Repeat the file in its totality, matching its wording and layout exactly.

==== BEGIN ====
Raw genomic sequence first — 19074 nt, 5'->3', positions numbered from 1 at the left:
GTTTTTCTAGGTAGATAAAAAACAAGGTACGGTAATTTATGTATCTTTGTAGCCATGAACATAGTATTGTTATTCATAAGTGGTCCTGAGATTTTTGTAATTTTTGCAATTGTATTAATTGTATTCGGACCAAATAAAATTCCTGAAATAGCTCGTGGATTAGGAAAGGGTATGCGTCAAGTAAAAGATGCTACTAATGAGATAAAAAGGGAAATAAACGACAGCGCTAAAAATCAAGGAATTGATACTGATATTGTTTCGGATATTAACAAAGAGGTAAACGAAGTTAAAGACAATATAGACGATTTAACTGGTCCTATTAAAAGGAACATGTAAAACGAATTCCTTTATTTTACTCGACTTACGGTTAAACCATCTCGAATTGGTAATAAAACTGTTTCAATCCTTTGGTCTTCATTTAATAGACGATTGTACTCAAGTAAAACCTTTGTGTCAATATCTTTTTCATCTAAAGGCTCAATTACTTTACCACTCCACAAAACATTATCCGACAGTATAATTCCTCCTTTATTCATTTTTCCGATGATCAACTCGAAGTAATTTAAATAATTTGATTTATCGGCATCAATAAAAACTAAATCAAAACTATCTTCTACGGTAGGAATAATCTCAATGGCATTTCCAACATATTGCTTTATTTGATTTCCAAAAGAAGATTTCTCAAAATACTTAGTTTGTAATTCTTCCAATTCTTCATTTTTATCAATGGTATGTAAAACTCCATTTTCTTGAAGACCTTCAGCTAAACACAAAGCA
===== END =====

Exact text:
Raw genomic sequence first — 19074 nt, 5'->3', positions numbered from 1 at the left:
GTTTTTCTAGGTAGATAAAAAACAAGGTACGGTAATTTATGTATCTTTGTAGCCATGAACATAGTATTGTTATTCATAAGTGGTCCTGAGATTTTTGTAATTTTTGCAATTGTATTAATTGTATTCGGACCAAATAAAATTCCTGAAATAGCTCGTGGATTAGGAAAGGGTATGCGTCAAGTAAAAGATGCTACTAATGAGATAAAAAGGGAAATAAACGACAGCGCTAAAAATCAAGGAATTGATACTGATATTGTTTCGGATATTAACAAAGAGGTAAACGAAGTTAAAGACAATATAGACGATTTAACTGGTCCTATTAAAAGGAACATGTAAAACGAATTCCTTTATTTTACTCGACTTACGGTTAAACCATCTCGAATTGGTAATAAAACTGTTTCAATCCTTTGGTCTTCATTTAATAGACGATTGTACTCAAGTAAAACCTTTGTGTCAATATCTTTTTCATCTAAAGGCTCAATTACTTTACCACTCCACAAAACATTATCCGACAGTATAATTCCTCCTTTATTCATTTTTCCGATGATCAACTCGAAGTAATTTAAATAATTTGATTTATCGGCATCAATAAAAACTAAATCAAAACTATCTTCTACGGTAGGAATAATCTCAATGGCATTTCCAACATATTGCTTTATTTGATTTCCAAAAGAAGATTTCTCAAAATACTTAGTTTGTAATTCTTCCAATTCTTCATTTTTATCAATGGTATGTAAAACTCCATTTTCTTGAAGACCTTCAGCTAAACACAAAGCA